Among the most dreaded of injuries feared by athletes at all levels is tearing the anterior cruciate ligament, commonly known as the ACL tear. Yet University researchers are now beginning to understand the reasons for the difficult rehabilitation process.

Up until now, researchers and practitioners alike have been baffled by the muscle’s inability to completely regain its strength after an ACL tear, even following surgery and rehabilitation. But new research could be a crucial development in the path to understanding how to fully restore the muscle.

ACL injuries are seen most commonly in sports which require pivoting of the leg, such as soccer, basketball and lacrosse, among others. Any time a foot is planted and an athlete is changing directions, there is a high likelihood that the knee joint can give out and tear the ligament. Bedi said that ACL patients typically undergo surgery and physical therapy treatments to restore the tear and avoid damage that could lead to arthritis.

The research — conducted by a clinician-scientist team comprised of Dr. Asheesh Bedi, M.D., assistant professor of orthopaedic surgery, sports medicine and shoulder surgery and Dr. Chris Mendias, Ph.D., A.T.C, assistant professor of orthopaedic surgery and molecular & integrative physiology at the University’s Medical School — have found a new drug target that may prevent muscle atrophy, which is the weakening and loss of muscle tissue, and is frequently associated with ACL damage.

Myostatin is a hormone that blocks muscle growth and appears to work at elevated levels after muscle tears, according to a previous study cited in the University of Michigan Health Systems press release.

After finding that myostatin surges after ACL surgical repair, Bedi and Mendias were led to believe that rest and rehabilitation after ACL surgery may not be enough to fully repair the damaged ligament.

Bedi said that muscle strength deficit is an ongoing problem for patients healing from ACL tears.

“Even if I do a perfect surgery and (patients) do a perfect job of healing, there is an inherent loss of muscle strength that occurs any time the knee is injured and certainly any time the knee is operated on,” Bedi said.

The study, which followed 18 patients suffering from ACL injuries — including several University student-athletes — tracked levels of myostatin after surgery to understand how they change and how they vary in respect to muscle damage.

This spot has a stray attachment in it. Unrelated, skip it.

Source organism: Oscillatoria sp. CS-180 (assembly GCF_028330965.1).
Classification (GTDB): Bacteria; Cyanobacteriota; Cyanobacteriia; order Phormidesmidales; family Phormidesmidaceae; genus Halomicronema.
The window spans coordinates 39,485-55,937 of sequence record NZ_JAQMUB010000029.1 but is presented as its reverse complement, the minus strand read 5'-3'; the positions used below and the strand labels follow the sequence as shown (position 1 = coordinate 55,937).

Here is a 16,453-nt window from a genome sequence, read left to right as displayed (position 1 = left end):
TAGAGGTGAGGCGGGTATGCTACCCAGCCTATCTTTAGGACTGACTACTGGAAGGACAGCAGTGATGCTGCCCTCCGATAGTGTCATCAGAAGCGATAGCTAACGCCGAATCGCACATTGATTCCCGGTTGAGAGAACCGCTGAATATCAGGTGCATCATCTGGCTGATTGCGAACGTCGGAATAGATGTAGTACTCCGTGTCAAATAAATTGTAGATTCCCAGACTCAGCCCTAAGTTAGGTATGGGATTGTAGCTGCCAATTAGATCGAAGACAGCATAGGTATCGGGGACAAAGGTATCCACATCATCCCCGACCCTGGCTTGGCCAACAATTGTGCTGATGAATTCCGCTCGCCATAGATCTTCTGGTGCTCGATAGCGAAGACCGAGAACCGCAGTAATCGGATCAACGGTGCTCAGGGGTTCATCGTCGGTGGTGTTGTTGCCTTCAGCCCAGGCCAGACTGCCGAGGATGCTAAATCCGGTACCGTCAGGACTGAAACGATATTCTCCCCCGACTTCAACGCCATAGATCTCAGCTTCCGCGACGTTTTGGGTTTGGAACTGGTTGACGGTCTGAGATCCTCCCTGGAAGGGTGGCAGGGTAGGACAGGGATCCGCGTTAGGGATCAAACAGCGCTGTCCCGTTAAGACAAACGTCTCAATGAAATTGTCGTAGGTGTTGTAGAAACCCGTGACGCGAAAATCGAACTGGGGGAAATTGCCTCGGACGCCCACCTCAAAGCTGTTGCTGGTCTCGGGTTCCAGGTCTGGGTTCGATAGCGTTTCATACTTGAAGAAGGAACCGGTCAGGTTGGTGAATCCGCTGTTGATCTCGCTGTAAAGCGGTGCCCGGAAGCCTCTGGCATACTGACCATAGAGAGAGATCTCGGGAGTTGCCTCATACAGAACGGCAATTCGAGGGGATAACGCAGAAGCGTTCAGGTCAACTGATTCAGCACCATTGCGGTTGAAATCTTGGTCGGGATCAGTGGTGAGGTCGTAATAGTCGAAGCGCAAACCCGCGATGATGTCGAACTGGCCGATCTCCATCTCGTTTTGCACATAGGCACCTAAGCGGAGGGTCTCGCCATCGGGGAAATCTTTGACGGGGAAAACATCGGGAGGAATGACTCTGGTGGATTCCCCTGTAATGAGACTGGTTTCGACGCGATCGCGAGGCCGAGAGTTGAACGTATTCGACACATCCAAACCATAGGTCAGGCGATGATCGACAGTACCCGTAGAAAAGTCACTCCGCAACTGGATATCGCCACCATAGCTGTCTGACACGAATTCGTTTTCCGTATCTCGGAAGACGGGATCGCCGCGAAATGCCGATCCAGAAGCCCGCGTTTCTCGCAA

“There’s been work trying to develop inhibitors for myostatin for patients with different muscle wasting, such as muscle dystrophy,” Mendias said, “But we’re the first to look at myostatin levels in this population of physically active individuals with ACL injuries.”

MedSport physical therapist Daryl Montie said recovery times vary from individual to individual.

“Ideally I get the opportunity to see patients in the interim between injury and surgery with goals of reducing swelling, inflammation and pain, and restoring normal range of motion,” Montie said. “Post-operative rehabilitation is quite different for each patient depending on a variety of factors.”

However, even with the 4-to 8-month healing and therapy process, the muscle weakness associated with ACL tears can still translate into impaired play or increased risk of re-injury, Bedi said.

Despite a successful surgery, even in the setting of a perfectly healed ACL, athletes suffer weakness in quadriceps and hamstrings that may turn into a barrier on their ability to return to competition or play. This has led researchers to believe that in addition to surgery and therapy, there may be a third hurdle of recovery of muscle strength.

“Where this research is novel is the thought that perhaps there are biological factors, myostatin being one of them, that are elevated, and elevated levels of those molecules are responsible for the inability for the muscle to fully strengthen,” Bedi said. “If there were ways that we as doctors can modulate that activity, then perhaps we can help to shift the balance in the favor of the athlete to regain that muscle mass.”

Female athletes in sports involving jumping are particularly susceptible to ACL tears because of their knock-knee landing pattern, Mendias said. In terms of prevention, there has been a push for athletes at all levels to focus on landing techniques to prevent ACL damage.

This research of this biological response component to ACL tears is paving the way for full recovery of muscle atrophy that may give injured athletes the opportunity to return to their level of elite play.

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